This is a summary of “Decarbonizing Everything,” by A. Cheema-Fox, CFA, B. LaPerla, G. Serafeim, D. Turkington, CFA, and H. Wang, published in the Third Quarter 2021 issue of the Financial Analysts Journal.
Different climate risk metrics lead to portfolios with different carbon and risk–return profiles. Analyzing the merits and applicability of various climate data can help investors manage climate risk and improve risk-adjusted returns.
What’s the Investment Issue?
The authors construct decarbonization factors to determine how useful company-specific climate metrics, such as carbon emissions and analyst ratings, are for investors. Understanding how well the different metrics work and what they tell us is important in investing in the transition to a low-carbon economy. The authors construct decarbonization factors for 43 industries to comprehend the characteristics of industries, the type of climate data investors could use to form portfolios that manage climate risk, and the effect on risk-adjusted returns.
How Do the Authors Tackle the Issue?
The authors evaluate three metrics to measure how much companies are exposed to the risks of climate change:
• Operational carbon (OC) emissions uses company-reported scope 1 and 2 carbon emissions from each company’s operations scaled by revenue. The data are obtained from S&P Trucost.
• Total value chain (TVC) adds the estimated upstream and downstream (scope 3) carbon emissions to operational emissions for each company scaled by revenue. Again, the data come from S&P Trucost.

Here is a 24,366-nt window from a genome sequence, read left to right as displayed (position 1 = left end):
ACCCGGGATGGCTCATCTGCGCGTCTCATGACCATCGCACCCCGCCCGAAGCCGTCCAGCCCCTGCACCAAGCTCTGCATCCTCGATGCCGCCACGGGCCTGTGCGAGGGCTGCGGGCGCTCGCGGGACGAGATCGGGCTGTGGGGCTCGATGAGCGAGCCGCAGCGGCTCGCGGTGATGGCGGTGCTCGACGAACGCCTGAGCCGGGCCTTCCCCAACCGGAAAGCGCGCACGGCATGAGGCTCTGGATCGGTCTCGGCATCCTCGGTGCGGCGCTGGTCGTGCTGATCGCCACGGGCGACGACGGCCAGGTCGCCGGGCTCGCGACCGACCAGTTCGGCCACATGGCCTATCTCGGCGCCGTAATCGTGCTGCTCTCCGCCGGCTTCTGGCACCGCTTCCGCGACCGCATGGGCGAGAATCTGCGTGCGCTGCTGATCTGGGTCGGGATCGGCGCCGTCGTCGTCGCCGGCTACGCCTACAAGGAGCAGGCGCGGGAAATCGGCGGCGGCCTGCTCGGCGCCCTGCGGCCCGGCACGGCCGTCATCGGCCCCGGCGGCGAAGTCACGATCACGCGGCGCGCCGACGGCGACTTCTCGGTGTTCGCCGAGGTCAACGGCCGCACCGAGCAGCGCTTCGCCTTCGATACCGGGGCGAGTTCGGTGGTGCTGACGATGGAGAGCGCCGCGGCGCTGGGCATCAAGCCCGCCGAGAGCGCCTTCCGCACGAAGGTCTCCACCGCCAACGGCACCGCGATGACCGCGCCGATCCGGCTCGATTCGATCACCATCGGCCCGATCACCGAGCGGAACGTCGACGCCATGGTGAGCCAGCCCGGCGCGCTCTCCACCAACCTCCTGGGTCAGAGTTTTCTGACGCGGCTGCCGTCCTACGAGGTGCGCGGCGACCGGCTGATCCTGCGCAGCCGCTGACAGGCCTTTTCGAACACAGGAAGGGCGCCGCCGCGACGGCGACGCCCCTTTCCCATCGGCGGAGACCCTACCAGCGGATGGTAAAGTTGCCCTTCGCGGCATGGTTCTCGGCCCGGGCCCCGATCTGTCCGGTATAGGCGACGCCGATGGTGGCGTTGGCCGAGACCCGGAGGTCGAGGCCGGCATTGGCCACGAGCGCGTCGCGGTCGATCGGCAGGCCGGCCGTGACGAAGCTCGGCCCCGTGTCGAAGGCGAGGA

• Analyst ratings are the third measure. They take into account the transparency of each company regarding climate change activities, the existence of company-defined carbon targets, and other practices that indicate whether a company is serious (or not) about dealing with climate change risks. Specifically, the authors choose data provided by MSCI environmental, social, and governance intangible value assessment ratings.
The authors test a rules-based strategy (or “decarbonization factor”) that is long companies with better emissions-based metrics and short those with higher emissions. The analysis is conducted using data from 2,087 companies across 43 industries over the period 2013 through 2020.
They use three separate weighting methodologies: market-cap weighting, equal weighting, and weighting by the size of the industry dispersion of carbon outcomes.
What Are the Findings?
The performance of the factors shows significant variations across industries. For instance, the OC and TVC factors, both emissions based, show strong positive returns in the Semiconductors and Aerospace & Defense industries. Meanwhile, using these factors in the Energy Equipment & Services and Trading Companies & Distributors industries results in large negative returns.
The authors also find that the carbon-based metrics (OC and TVC) perform far better when the industry has a greater dispersion of carbon outcomes as measured by OC or TVC. That finding helps inform two ideas. First, portfolio weighting of the industry groups in proportion to the dispersion of carbon outcomes in that industry might improve performance. Second, some metrics might be better used for some industries and not others.
What Are the Implications for Investors and Investment Managers?
The carbon-based metrics (scopes 1, 2, and 3) tend to perform better in industries where the degree of variation in emissions between individual companies is greater.
The authors conclude that investors should comprehend what the different metrics can and cannot tell them. “Investors will be well served by understanding different climate metrics and their applicability within an investment framework,” they state.